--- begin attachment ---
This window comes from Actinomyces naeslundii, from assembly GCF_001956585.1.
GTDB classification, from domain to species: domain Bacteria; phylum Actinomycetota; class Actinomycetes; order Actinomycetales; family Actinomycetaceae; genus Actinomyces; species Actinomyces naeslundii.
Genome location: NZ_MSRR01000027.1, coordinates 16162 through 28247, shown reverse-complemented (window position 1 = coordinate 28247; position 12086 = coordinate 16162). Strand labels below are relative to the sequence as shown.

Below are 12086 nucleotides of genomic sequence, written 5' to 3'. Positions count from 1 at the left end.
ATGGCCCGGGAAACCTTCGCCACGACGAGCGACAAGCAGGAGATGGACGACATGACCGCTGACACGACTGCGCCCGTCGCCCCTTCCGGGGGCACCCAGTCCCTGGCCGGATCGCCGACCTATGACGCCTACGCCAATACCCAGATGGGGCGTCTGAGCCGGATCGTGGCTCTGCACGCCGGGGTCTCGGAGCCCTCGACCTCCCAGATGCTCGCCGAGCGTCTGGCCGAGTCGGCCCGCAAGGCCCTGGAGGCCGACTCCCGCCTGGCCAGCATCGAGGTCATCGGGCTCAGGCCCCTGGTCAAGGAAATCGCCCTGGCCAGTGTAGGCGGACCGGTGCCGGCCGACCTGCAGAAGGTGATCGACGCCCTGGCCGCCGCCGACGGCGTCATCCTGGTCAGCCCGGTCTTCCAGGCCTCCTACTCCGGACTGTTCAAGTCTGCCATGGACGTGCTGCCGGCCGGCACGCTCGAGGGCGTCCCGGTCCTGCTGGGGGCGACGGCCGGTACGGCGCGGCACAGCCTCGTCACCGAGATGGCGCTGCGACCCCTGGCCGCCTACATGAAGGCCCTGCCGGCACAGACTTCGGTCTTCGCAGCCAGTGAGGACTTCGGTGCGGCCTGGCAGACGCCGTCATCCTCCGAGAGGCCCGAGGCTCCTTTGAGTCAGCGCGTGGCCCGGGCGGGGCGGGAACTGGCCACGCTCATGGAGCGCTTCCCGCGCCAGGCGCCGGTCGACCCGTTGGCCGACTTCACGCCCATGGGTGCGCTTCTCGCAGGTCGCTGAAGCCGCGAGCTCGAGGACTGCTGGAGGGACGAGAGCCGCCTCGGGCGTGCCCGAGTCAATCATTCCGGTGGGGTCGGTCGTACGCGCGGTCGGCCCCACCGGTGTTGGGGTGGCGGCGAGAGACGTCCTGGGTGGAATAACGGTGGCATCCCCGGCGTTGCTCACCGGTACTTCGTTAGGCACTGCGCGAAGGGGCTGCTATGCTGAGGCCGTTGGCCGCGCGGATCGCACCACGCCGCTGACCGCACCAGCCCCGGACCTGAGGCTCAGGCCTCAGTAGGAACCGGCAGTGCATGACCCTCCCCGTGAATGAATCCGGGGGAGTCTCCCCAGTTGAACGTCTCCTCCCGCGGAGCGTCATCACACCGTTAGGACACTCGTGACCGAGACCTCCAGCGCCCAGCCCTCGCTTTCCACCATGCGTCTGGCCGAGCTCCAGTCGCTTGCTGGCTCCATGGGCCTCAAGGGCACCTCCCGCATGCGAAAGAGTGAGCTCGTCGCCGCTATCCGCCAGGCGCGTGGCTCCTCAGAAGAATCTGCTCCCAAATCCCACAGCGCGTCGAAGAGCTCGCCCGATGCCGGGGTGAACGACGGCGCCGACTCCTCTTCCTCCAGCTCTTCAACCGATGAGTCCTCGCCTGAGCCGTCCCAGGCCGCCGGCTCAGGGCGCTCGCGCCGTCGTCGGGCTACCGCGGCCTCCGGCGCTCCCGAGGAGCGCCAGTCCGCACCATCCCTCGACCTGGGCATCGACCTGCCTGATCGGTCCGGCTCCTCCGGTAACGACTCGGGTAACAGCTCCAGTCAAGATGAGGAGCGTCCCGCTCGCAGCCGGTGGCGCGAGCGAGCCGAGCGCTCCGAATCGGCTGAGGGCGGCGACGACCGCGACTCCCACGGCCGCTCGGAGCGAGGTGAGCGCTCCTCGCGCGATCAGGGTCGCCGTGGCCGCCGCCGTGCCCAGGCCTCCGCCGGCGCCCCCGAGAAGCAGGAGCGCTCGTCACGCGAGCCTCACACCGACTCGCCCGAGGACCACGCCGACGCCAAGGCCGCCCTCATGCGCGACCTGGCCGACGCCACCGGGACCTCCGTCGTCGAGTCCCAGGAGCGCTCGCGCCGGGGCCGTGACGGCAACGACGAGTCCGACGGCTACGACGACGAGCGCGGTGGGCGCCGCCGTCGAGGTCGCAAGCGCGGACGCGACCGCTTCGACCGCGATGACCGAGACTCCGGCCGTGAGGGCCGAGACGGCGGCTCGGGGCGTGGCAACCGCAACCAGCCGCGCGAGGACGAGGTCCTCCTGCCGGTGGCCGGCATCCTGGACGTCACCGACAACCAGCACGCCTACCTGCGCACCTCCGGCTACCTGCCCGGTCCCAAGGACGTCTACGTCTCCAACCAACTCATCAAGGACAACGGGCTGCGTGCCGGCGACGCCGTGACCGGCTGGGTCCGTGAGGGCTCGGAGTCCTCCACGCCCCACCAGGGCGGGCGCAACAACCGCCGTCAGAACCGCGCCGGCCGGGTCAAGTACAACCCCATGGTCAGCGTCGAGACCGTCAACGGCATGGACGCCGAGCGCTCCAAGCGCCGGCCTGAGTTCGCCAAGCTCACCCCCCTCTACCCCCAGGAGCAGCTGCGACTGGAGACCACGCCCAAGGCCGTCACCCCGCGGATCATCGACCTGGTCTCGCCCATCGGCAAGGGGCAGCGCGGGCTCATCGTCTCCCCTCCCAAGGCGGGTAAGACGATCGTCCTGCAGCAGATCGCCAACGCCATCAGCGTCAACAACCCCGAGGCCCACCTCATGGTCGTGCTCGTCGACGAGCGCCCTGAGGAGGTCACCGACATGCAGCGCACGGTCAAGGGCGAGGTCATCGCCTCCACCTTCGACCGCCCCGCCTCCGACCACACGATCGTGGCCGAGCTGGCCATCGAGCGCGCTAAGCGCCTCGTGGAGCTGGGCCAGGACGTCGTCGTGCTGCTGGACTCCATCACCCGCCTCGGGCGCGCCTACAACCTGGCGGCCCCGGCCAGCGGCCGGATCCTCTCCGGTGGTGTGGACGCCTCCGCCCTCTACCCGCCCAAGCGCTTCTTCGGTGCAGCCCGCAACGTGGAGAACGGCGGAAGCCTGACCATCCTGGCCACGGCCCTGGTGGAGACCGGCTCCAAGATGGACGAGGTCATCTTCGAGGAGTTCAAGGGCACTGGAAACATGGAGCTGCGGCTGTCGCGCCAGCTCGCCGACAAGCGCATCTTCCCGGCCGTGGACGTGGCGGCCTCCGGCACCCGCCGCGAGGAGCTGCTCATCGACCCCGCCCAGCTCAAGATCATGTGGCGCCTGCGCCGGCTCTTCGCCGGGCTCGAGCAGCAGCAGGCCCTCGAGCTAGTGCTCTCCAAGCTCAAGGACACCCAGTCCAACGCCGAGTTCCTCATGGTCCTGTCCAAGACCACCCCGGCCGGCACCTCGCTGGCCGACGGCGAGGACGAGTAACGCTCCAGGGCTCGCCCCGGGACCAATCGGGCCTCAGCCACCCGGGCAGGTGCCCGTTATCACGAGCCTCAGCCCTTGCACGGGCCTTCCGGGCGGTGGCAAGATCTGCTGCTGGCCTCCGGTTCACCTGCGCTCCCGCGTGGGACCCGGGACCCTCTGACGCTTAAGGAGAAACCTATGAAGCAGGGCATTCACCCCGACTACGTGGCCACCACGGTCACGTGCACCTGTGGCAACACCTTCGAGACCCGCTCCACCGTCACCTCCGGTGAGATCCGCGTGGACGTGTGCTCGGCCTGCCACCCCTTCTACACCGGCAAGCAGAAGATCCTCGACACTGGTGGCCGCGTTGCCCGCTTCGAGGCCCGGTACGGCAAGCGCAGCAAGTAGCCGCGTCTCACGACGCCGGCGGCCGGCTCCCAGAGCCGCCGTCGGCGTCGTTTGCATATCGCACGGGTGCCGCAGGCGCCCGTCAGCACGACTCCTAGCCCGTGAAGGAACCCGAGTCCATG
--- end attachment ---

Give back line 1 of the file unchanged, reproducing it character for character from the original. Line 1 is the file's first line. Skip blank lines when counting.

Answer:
This window comes from Actinomyces naeslundii, from assembly GCF_001956585.1.